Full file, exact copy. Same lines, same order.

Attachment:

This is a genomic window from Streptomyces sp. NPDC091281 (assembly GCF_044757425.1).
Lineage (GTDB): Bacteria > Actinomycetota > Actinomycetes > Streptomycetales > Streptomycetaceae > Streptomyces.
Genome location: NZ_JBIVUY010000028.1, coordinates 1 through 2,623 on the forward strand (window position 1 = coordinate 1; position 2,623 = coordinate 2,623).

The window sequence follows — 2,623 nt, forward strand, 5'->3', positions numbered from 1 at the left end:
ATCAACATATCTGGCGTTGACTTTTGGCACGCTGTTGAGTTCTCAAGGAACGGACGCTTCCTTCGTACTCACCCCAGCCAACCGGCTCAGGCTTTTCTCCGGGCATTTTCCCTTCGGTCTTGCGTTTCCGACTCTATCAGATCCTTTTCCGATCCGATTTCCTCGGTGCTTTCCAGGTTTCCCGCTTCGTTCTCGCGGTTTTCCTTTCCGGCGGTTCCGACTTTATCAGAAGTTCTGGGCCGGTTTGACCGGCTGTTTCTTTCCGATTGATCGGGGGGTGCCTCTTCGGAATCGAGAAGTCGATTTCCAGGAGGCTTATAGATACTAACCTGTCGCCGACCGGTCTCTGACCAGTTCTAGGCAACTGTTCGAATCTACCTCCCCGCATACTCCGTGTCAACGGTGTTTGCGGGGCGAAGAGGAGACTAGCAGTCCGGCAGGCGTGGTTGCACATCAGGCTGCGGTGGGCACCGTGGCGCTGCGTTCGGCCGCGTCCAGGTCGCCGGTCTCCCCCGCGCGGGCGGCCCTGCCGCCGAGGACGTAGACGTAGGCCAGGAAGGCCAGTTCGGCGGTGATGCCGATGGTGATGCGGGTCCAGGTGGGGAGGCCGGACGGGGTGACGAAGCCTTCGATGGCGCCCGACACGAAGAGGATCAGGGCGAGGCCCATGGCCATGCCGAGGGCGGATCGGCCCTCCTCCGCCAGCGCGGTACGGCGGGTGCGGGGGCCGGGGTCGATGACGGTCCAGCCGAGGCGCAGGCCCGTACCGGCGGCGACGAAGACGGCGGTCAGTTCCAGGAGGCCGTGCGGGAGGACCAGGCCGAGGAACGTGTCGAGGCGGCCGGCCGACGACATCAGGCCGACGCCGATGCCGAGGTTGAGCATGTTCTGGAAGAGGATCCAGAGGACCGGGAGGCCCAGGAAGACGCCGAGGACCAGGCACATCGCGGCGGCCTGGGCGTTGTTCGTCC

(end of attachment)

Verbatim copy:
This is a genomic window from Streptomyces sp. NPDC091281 (assembly GCF_044757425.1).
Lineage (GTDB): Bacteria > Actinomycetota > Actinomycetes > Streptomycetales > Streptomycetaceae > Streptomyces.
Genome location: NZ_JBIVUY010000028.1, coordinates 1 through 2,623 on the forward strand (window position 1 = coordinate 1; position 2,623 = coordinate 2,623).

The window sequence follows — 2,623 nt, forward strand, 5'->3', positions numbered from 1 at the left end:
ATCAACATATCTGGCGTTGACTTTTGGCACGCTGTTGAGTTCTCAAGGAACGGACGCTTCCTTCGTACTCACCCCAGCCAACCGGCTCAGGCTTTTCTCCGGGCATTTTCCCTTCGGTCTTGCGTTTCCGACTCTATCAGATCCTTTTCCGATCCGATTTCCTCGGTGCTTTCCAGGTTTCCCGCTTCGTTCTCGCGGTTTTCCTTTCCGGCGGTTCCGACTTTATCAGAAGTTCTGGGCCGGTTTGACCGGCTGTTTCTTTCCGATTGATCGGGGGGTGCCTCTTCGGAATCGAGAAGTCGATTTCCAGGAGGCTTATAGATACTAACCTGTCGCCGACCGGTCTCTGACCAGTTCTAGGCAACTGTTCGAATCTACCTCCCCGCATACTCCGTGTCAACGGTGTTTGCGGGGCGAAGAGGAGACTAGCAGTCCGGCAGGCGTGGTTGCACATCAGGCTGCGGTGGGCACCGTGGCGCTGCGTTCGGCCGCGTCCAGGTCGCCGGTCTCCCCCGCGCGGGCGGCCCTGCCGCCGAGGACGTAGACGTAGGCCAGGAAGGCCAGTTCGGCGGTGATGCCGATGGTGATGCGGGTCCAGGTGGGGAGGCCGGACGGGGTGACGAAGCCTTCGATGGCGCCCGACACGAAGAGGATCAGGGCGAGGCCCATGGCCATGCCGAGGGCGGATCGGCCCTCCTCCGCCAGCGCGGTACGGCGGGTGCGGGGGCCGGGGTCGATGACGGTCCAGCCGAGGCGCAGGCCCGTACCGGCGGCGACGAAGACGGCGGTCAGTTCCAGGAGGCCGTGCGGGAGGACCAGGCCGAGGAACGTGTCGAGGCGGCCGGCCGACGACATCAGGCCGACGCCGATGCCGAGGTTGAGCATGTTCTGGAAGAGGATCCAGAGGACCGGGAGGCCCAGGAAGACGCCGAGGACCAGGCACATCGCGGCGGCCTGGGCGTTGTTCGTCC